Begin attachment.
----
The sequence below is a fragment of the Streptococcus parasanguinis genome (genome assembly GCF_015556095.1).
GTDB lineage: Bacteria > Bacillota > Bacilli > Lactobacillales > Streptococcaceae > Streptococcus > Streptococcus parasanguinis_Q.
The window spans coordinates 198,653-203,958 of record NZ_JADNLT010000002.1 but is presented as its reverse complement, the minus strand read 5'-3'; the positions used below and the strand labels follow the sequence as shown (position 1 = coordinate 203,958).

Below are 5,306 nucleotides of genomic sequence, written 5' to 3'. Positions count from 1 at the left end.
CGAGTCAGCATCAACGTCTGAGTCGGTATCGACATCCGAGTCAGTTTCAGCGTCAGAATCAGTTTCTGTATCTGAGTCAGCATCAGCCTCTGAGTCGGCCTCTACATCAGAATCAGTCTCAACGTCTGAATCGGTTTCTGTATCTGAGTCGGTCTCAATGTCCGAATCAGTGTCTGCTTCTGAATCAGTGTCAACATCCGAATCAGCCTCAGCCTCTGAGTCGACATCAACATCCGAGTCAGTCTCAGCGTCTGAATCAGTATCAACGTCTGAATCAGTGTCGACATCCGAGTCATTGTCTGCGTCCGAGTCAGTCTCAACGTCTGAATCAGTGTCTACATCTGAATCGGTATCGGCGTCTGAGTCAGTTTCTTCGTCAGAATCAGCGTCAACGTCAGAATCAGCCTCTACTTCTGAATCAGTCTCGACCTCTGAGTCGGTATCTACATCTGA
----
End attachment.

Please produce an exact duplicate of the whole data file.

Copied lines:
The sequence below is a fragment of the Streptococcus parasanguinis genome (genome assembly GCF_015556095.1).
GTDB lineage: Bacteria > Bacillota > Bacilli > Lactobacillales > Streptococcaceae > Streptococcus > Streptococcus parasanguinis_Q.
The window spans coordinates 198,653-203,958 of record NZ_JADNLT010000002.1 but is presented as its reverse complement, the minus strand read 5'-3'; the positions used below and the strand labels follow the sequence as shown (position 1 = coordinate 203,958).

Below are 5,306 nucleotides of genomic sequence, written 5' to 3'. Positions count from 1 at the left end.
CGAGTCAGCATCAACGTCTGAGTCGGTATCGACATCCGAGTCAGTTTCAGCGTCAGAATCAGTTTCTGTATCTGAGTCAGCATCAGCCTCTGAGTCGGCCTCTACATCAGAATCAGTCTCAACGTCTGAATCGGTTTCTGTATCTGAGTCGGTCTCAATGTCCGAATCAGTGTCTGCTTCTGAATCAGTGTCAACATCCGAATCAGCCTCAGCCTCTGAGTCGACATCAACATCCGAGTCAGTCTCAGCGTCTGAATCAGTATCAACGTCTGAATCAGTGTCGACATCCGAGTCATTGTCTGCGTCCGAGTCAGTCTCAACGTCTGAATCAGTGTCTACATCTGAATCGGTATCGGCGTCTGAGTCAGTTTCTTCGTCAGAATCAGCGTCAACGTCAGAATCAGCCTCTACTTCTGAATCAGTCTCGACCTCTGAGTCGGTATCTACATCTGA